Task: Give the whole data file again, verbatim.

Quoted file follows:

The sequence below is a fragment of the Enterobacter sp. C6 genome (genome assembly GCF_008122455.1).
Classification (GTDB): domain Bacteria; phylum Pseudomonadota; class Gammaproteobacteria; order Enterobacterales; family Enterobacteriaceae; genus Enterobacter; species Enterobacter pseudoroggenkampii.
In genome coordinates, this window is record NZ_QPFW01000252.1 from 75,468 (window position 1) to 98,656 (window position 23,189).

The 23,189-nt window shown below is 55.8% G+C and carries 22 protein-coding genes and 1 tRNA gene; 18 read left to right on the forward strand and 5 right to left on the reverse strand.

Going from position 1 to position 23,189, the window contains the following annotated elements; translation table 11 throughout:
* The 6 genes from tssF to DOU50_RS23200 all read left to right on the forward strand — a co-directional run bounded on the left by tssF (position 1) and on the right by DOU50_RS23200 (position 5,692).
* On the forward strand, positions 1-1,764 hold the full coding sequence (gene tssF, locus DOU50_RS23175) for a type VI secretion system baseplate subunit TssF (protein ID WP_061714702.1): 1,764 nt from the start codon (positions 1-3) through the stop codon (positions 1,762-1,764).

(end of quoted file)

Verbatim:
The sequence below is a fragment of the Enterobacter sp. C6 genome (genome assembly GCF_008122455.1).
Classification (GTDB): domain Bacteria; phylum Pseudomonadota; class Gammaproteobacteria; order Enterobacterales; family Enterobacteriaceae; genus Enterobacter; species Enterobacter pseudoroggenkampii.
In genome coordinates, this window is record NZ_QPFW01000252.1 from 75,468 (window position 1) to 98,656 (window position 23,189).

The 23,189-nt window shown below is 55.8% G+C and carries 22 protein-coding genes and 1 tRNA gene; 18 read left to right on the forward strand and 5 right to left on the reverse strand.

Going from position 1 to position 23,189, the window contains the following annotated elements; translation table 11 throughout:
* The 6 genes from tssF to DOU50_RS23200 all read left to right on the forward strand — a co-directional run bounded on the left by tssF (position 1) and on the right by DOU50_RS23200 (position 5,692).
* On the forward strand, positions 1-1,764 hold the full coding sequence (gene tssF, locus DOU50_RS23175) for a type VI secretion system baseplate subunit TssF (protein ID WP_061714702.1): 1,764 nt from the start codon (positions 1-3) through the stop codon (positions 1,762-1,764).